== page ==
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Joint statement by global Tibet groups condemns executions in Lhasa PDF Print E-mail
[22 October 2009] The 166 member organisations of the International Tibet Support Network condemn the government of China for the executions of three Tibetans, Lobsang Gyaltsen, Loyak, and Penkyi in Lhasa on 20 October. A fourth unidentified Tibetan was also reportedly executed on the same day.

China's decision to execute these Tibetans is an affront to international judicial standards. These executions are clearly politically motivated (see Notes 1 & 2), and concerns that those convicted did not have a fair trial are well-founded. Tuesdays executions show that China will use all methods at its disposal to intimidate Tibetans and crush all perceived opposition to its occupation of Tibet.

Lobsang Gyaltsen and Loyak were sentenced to death on 8 April 2009. They had been charged with "starting fatal fires" in which, according to Xinhua, seven Chinese people died in Lhasa on 14 March 2008, when four days of peaceful protests by Tibetan monks in Lhasa escalated into city-wide unrest. A Xinhua statement on 8 April said they "have to be executed to assuage the people's anger." Judicial procedure calls for death sentence convictions to be reviewed by the Supreme People's Court before sentences are carried out, but no information is available if such reviews occurred in these cases.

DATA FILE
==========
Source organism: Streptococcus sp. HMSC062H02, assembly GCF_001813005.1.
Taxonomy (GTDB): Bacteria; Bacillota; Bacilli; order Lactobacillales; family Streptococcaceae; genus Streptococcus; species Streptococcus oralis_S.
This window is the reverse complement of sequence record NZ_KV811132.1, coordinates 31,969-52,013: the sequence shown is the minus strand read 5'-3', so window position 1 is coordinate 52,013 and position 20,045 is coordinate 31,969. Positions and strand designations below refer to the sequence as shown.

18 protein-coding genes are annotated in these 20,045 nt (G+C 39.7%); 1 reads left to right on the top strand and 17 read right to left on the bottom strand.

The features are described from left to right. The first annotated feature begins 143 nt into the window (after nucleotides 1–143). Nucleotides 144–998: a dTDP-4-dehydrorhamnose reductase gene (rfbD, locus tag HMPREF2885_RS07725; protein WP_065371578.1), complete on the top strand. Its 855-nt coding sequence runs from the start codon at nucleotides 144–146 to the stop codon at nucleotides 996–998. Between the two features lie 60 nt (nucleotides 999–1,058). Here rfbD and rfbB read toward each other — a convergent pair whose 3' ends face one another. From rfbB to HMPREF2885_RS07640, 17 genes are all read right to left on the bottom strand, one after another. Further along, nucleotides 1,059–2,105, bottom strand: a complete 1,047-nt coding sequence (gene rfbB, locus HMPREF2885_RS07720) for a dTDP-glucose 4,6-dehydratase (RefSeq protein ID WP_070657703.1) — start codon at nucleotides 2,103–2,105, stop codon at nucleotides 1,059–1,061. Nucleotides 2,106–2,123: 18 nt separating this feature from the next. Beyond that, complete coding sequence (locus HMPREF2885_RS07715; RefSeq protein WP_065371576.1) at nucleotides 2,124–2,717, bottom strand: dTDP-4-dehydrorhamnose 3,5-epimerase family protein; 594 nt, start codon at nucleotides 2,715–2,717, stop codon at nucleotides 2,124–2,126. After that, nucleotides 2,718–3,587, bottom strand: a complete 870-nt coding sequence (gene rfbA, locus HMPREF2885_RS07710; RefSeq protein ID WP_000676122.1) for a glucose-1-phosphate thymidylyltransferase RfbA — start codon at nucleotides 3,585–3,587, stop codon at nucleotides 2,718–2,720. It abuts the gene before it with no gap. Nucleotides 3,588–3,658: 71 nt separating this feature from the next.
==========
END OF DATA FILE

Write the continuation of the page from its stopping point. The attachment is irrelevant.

The identity of the other Tibetans executed - Penkyi, and reportedly a fourth person - remains unclear. Three Tibetans received suspended death sentences on arson charges in April 2009. Gangtsu and Tenzin Phuntsog were given death sentences suspended for two years on the same day Lobsang Gyaltsen and Loyak were sentenced. In addition, a life sentence was handed to Dawa Sangpo. On 21 April, Xinhua reported that three Tibetan women had been sentenced for charges of arson which led to the deaths of six people. Penkyi from Sakya received a death sentence suspended for two years, another Penkyi from Nyemo was sentenced to life imprisonment, and Chime Lhamo from Namling was sentenced to 10 years.